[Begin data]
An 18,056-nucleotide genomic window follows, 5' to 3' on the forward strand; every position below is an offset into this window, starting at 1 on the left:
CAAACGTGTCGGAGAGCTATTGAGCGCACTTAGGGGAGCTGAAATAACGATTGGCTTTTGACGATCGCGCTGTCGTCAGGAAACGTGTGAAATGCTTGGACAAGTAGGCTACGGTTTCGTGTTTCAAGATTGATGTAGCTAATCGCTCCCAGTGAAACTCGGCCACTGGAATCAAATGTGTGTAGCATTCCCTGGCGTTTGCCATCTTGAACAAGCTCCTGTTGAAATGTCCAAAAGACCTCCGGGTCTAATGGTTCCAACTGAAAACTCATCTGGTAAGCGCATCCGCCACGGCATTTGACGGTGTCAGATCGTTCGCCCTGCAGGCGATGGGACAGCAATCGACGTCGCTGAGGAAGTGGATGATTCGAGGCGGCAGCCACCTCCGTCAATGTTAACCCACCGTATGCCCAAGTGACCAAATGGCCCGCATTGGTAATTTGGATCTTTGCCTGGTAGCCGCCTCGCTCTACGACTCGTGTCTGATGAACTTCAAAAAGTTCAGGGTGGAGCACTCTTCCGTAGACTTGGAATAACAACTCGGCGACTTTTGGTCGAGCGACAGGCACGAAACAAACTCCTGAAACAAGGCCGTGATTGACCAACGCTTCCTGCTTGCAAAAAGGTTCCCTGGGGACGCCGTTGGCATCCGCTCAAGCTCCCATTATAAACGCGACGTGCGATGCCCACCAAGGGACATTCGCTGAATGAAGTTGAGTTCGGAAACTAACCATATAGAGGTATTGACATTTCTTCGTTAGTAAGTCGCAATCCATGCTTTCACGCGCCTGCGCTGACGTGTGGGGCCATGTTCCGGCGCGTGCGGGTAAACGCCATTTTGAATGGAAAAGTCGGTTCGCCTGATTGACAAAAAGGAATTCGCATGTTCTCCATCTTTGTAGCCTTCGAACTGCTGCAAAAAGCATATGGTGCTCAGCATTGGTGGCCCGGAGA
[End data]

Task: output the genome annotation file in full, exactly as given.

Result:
An 18,056-nucleotide genomic window follows, 5' to 3' on the forward strand; every position below is an offset into this window, starting at 1 on the left:
CAAACGTGTCGGAGAGCTATTGAGCGCACTTAGGGGAGCTGAAATAACGATTGGCTTTTGACGATCGCGCTGTCGTCAGGAAACGTGTGAAATGCTTGGACAAGTAGGCTACGGTTTCGTGTTTCAAGATTGATGTAGCTAATCGCTCCCAGTGAAACTCGGCCACTGGAATCAAATGTGTGTAGCATTCCCTGGCGTTTGCCATCTTGAACAAGCTCCTGTTGAAATGTCCAAAAGACCTCCGGGTCTAATGGTTCCAACTGAAAACTCATCTGGTAAGCGCATCCGCCACGGCATTTGACGGTGTCAGATCGTTCGCCCTGCAGGCGATGGGACAGCAATCGACGTCGCTGAGGAAGTGGATGATTCGAGGCGGCAGCCACCTCCGTCAATGTTAACCCACCGTATGCCCAAGTGACCAAATGGCCCGCATTGGTAATTTGGATCTTTGCCTGGTAGCCGCCTCGCTCTACGACTCGTGTCTGATGAACTTCAAAAAGTTCAGGGTGGAGCACTCTTCCGTAGACTTGGAATAACAACTCGGCGACTTTTGGTCGAGCGACAGGCACGAAACAAACTCCTGAAACAAGGCCGTGATTGACCAACGCTTCCTGCTTGCAAAAAGGTTCCCTGGGGACGCCGTTGGCATCCGCTCAAGCTCCCATTATAAACGCGACGTGCGATGCCCACCAAGGGACATTCGCTGAATGAAGTTGAGTTCGGAAACTAACCATATAGAGGTATTGACATTTCTTCGTTAGTAAGTCGCAATCCATGCTTTCACGCGCCTGCGCTGACGTGTGGGGCCATGTTCCGGCGCGTGCGGGTAAACGCCATTTTGAATGGAAAAGTCGGTTCGCCTGATTGACAAAAAGGAATTCGCATGTTCTCCATCTTTGTAGCCTTCGAACTGCTGCAAAAAGCATATGGTGCTCAGCATTGGTGGCCCGGAGA